American Journal of Emergency Medicine | Year: 2013

Pulseless electrical activity (PEA) after acute myocardial infarction is classically caused by ventricular free wall rupture. We report the case of a 76-year-old woman who presented a cardiac arrest with PEA 5 days after an embolic acute myocardial infarction. Transthoracic echocardiogram showed a massive mitral regurgitation due to posterior papillary muscle rupture. This case demonstrates that other causes potentially treatable than cardiac tamponade must be sought in patients with PEA after myocardial infarction. © 2013 Elsevier Inc. All rights reserved.


Chevalier P.,Louis Pradel Cardiology Hospital | Chevalier P.,Louis Pradel Cardiovascular Hospital | Cadi F.,Hospices Civils de Lyon | Scridon A.,Louis Pradel Cardiology Hospital | And 7 more authors.
Circulation: Arrhythmia and Electrophysiology | Year: 2013

Background - Therapeutic management of asymptomatic patients with a Wolff-Parkinson-White (WPW) pattern is controversial. We compared the risk:benefit ratios between prophylactic radiofrequency ablation and no treatment in asymptomatic patients with WPW. Methods and Results - Decision analysis software was used to construct a risk-benefit decision tree. The target population consisted of 20- to 40-year-old asymptomatic patients with WPW without structural fatal heart disease or a family history of sudden cardiac death. Baseline estimates of sudden death and radiofrequency ablation complication rates were obtained from the literature, an empirical data survey, and expert opinion. The outcome measure was death within 10 years. Sensitivity analyses determined the variables that significantly impacted the decision to ablate or not. Threshold analyses evaluated the effects of key variables and the optimum policy. At baseline, the decision to ablate resulted in a reduction of mortality risk of 8.8 patients for 1000 patients compared with abstention. It is necessary to treat 112 asymptomatic patients with WPW to save one life over 10 years. Sensitivity analysis showed that 3 variables significantly impacted the decision to ablate: (1) complication of radiofrequency ablation, (2) success of radiofrequency ablation, and (3) sudden death in asymptomatic patients with WPW. Conclusions - This study provides a decision aid for treating asymptomatic patients with the WPW ECG pattern. Using the model and the population we tested, prophylactic catheter ablation is not yet ready for widespread clinical use. © 2013 American Heart Association, Inc.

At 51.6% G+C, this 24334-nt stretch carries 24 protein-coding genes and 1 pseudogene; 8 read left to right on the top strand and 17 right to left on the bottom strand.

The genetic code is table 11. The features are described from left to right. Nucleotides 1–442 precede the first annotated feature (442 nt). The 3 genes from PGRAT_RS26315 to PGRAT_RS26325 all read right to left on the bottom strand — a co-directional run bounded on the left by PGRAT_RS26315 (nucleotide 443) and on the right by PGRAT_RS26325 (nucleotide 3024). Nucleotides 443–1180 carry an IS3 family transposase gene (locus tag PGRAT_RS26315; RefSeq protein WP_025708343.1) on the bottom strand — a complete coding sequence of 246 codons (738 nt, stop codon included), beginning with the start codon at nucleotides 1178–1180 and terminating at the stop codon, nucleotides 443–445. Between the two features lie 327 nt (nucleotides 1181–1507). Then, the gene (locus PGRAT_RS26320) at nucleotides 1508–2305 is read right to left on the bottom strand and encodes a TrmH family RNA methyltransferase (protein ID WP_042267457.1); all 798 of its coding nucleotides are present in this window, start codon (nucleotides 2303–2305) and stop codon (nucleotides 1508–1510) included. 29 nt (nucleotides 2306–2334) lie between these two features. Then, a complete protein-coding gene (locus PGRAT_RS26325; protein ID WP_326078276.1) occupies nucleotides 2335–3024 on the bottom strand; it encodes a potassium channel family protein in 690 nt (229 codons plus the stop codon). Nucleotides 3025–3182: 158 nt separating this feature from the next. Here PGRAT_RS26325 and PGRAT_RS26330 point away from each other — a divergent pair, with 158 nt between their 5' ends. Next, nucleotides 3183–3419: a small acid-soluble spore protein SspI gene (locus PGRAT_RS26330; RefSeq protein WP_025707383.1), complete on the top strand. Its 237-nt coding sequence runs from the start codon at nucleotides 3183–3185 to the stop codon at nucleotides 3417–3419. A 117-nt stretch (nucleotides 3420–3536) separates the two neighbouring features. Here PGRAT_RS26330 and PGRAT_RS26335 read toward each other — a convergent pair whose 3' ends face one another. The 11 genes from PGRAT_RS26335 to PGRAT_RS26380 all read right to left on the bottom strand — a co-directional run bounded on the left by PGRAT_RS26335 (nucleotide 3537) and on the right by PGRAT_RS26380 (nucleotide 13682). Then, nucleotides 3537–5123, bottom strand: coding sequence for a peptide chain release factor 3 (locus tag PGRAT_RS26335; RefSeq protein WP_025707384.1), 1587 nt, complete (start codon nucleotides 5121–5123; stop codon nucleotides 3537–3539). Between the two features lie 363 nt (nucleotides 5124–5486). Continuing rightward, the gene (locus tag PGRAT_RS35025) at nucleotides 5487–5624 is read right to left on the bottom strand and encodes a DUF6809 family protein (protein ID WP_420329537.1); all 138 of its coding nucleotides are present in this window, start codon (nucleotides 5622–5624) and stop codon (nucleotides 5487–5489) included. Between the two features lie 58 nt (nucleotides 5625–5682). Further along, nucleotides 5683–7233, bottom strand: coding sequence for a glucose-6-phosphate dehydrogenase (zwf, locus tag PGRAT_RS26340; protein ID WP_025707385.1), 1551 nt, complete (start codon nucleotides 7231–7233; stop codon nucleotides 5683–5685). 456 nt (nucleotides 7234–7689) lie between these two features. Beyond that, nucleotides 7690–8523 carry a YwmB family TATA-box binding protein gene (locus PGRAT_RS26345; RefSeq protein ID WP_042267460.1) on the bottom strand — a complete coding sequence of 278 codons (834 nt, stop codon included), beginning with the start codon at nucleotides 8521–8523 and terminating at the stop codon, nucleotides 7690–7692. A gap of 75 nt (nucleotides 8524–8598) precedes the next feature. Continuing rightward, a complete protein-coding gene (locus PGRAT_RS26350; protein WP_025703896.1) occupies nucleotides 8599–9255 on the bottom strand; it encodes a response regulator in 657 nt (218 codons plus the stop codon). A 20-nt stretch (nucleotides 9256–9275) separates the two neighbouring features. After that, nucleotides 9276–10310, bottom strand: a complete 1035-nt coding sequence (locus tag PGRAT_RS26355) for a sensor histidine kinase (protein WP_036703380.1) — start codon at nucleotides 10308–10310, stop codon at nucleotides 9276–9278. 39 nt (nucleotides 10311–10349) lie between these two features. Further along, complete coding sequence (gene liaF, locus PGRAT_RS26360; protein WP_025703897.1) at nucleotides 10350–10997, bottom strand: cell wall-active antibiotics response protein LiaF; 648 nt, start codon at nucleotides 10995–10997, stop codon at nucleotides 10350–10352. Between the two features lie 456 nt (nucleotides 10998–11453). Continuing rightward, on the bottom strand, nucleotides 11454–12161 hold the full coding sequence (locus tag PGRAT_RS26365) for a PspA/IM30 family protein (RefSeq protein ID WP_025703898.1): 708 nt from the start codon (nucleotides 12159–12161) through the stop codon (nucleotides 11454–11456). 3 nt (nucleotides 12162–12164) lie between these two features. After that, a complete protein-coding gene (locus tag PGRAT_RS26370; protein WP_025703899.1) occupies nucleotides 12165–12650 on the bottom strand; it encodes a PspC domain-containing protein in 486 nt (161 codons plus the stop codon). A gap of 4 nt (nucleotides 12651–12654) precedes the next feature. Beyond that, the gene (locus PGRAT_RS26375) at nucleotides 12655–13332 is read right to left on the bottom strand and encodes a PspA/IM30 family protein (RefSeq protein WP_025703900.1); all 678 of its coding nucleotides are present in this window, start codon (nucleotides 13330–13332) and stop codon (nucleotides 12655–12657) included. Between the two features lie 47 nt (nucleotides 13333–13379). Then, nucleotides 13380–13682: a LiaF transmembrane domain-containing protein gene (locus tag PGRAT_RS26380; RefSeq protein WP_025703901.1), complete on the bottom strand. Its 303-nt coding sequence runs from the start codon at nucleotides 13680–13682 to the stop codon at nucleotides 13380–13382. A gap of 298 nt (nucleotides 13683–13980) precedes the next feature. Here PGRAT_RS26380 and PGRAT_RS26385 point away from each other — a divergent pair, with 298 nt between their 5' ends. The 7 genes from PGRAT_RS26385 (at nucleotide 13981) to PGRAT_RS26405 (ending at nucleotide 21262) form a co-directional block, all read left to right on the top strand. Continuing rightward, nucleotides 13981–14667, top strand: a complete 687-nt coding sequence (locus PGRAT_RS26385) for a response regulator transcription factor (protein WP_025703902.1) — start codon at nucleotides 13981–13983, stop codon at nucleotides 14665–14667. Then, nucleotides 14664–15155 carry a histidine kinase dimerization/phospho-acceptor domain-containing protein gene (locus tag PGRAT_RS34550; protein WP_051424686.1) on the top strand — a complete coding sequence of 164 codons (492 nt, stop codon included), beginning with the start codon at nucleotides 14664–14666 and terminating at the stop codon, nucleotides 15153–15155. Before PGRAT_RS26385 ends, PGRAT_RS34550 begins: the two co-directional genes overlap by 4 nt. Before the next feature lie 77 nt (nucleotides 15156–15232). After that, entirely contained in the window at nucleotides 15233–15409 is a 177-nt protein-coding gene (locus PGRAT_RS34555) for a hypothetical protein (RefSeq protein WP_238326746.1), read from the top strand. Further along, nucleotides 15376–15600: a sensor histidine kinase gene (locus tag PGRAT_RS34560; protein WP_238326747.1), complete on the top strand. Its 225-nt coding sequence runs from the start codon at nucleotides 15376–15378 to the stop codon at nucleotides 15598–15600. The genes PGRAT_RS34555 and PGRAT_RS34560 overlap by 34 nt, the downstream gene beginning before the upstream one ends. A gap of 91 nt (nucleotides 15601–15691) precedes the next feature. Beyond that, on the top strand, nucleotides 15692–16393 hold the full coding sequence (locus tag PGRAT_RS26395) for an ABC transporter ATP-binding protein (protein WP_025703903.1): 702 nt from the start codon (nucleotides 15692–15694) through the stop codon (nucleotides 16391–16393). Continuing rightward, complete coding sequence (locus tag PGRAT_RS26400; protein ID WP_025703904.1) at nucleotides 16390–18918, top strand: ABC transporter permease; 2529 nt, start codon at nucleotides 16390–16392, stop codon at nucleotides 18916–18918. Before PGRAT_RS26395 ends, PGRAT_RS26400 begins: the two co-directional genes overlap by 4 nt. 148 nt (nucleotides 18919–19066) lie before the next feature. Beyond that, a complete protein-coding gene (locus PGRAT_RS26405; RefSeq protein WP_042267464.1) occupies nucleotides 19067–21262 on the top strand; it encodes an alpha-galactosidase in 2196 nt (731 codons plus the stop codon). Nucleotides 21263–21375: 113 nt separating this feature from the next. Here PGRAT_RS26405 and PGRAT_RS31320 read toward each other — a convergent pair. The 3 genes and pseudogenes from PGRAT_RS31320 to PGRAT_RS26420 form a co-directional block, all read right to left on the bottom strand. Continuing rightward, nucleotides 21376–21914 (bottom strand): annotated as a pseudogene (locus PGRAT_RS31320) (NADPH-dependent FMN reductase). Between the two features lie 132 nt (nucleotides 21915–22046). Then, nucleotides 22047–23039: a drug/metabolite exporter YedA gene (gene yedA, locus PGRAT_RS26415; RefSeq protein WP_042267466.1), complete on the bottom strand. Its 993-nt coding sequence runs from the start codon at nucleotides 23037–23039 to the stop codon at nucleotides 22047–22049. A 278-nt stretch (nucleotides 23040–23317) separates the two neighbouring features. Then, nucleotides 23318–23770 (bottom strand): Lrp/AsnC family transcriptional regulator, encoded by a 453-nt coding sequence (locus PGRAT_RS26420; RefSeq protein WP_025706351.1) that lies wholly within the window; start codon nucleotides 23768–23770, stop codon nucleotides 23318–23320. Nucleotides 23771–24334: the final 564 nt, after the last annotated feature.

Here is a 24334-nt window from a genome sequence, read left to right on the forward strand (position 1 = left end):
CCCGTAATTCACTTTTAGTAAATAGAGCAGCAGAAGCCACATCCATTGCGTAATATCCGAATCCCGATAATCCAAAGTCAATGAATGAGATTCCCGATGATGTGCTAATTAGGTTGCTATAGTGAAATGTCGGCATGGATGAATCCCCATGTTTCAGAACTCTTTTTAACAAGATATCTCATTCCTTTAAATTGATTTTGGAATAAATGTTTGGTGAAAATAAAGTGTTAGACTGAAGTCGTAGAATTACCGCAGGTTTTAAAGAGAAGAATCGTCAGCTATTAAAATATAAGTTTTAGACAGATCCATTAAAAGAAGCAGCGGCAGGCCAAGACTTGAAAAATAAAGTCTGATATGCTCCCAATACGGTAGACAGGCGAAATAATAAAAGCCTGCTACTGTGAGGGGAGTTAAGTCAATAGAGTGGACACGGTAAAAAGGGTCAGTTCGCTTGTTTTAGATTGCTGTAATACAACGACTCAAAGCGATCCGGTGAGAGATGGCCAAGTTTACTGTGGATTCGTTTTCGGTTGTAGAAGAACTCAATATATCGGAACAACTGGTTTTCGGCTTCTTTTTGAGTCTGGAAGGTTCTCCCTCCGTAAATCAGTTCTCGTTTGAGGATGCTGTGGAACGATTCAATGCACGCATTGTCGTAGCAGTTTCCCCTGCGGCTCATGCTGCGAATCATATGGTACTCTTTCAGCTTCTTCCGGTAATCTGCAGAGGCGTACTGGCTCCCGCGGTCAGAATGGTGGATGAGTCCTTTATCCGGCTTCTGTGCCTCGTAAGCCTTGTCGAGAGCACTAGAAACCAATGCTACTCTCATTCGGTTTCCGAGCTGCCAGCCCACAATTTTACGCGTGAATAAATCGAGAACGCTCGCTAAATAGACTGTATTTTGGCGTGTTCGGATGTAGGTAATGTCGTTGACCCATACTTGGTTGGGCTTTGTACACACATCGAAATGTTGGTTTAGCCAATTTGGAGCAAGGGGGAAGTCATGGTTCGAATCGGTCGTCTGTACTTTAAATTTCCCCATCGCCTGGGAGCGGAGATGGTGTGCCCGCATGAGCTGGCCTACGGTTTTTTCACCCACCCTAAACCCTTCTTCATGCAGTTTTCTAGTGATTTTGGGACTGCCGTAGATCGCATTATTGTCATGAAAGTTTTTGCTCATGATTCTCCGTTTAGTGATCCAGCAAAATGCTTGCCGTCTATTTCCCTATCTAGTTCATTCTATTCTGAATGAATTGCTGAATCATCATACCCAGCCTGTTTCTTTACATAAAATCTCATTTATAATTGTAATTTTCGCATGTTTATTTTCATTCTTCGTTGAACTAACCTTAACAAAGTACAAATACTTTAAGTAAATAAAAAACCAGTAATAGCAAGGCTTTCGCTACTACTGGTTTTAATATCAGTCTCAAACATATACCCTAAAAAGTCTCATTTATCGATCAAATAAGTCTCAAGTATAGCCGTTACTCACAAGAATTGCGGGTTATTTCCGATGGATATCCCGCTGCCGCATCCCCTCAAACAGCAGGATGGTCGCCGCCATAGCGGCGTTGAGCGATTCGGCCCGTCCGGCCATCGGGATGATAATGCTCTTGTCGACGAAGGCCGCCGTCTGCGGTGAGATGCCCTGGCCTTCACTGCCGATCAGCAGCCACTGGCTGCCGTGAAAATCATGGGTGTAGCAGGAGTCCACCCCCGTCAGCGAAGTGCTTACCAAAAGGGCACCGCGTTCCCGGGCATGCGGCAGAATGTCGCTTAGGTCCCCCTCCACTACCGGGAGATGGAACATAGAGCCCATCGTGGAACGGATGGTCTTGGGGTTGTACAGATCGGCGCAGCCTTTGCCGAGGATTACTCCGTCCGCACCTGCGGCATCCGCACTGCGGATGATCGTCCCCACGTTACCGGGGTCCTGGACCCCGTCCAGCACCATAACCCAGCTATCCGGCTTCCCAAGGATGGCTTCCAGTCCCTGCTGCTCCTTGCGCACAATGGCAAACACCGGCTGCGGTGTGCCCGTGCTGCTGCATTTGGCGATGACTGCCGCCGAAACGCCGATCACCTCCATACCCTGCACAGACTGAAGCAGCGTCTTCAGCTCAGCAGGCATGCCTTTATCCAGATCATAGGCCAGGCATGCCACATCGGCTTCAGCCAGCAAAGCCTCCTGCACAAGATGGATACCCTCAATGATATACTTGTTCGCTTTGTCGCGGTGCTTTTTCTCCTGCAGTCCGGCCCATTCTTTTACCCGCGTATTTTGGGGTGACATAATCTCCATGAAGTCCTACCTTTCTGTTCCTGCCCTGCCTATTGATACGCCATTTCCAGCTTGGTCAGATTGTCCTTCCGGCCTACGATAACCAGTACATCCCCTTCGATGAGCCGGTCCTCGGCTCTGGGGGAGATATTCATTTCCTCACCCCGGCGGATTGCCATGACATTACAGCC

PubMed | Louis Pradel Cardiology Hospital
Type: Journal Article | Journal: Circulation. Arrhythmia and electrophysiology | Year: 2013

Therapeutic management of asymptomatic patients with a Wolff-Parkinson-White (WPW) pattern is controversial. We compared the risk:benefit ratios between prophylactic radiofrequency ablation and no treatment in asymptomatic patients with WPW.Decision analysis software was used to construct a risk-benefit decision tree. The target population consisted of 20- to 40-year-old asymptomatic patients with WPW without structural fatal heart disease or a family history of sudden cardiac death. Baseline estimates of sudden death and radiofrequency ablation complication rates were obtained from the literature, an empirical data survey, and expert opinion. The outcome measure was death within 10 years. Sensitivity analyses determined the variables that significantly impacted the decision to ablate or not. Threshold analyses evaluated the effects of key variables and the optimum policy. At baseline, the decision to ablate resulted in a reduction of mortality risk of 8.8 patients for 1000 patients compared with abstention. It is necessary to treat 112 asymptomatic patients with WPW to save one life over 10 years. Sensitivity analysis showed that 3 variables significantly impacted the decision to ablate: (1) complication of radiofrequency ablation, (2) success of radiofrequency ablation, and (3) sudden death in asymptomatic patients with WPW.This study provides a decision aid for treating asymptomatic patients with the WPW ECG pattern. Using the model and the population we tested, prophylactic catheter ablation is not yet ready for widespread clinical use.

Loading Louis Pradel Cardiology Hospital collaborators
Loading Louis Pradel Cardiology Hospital collaborators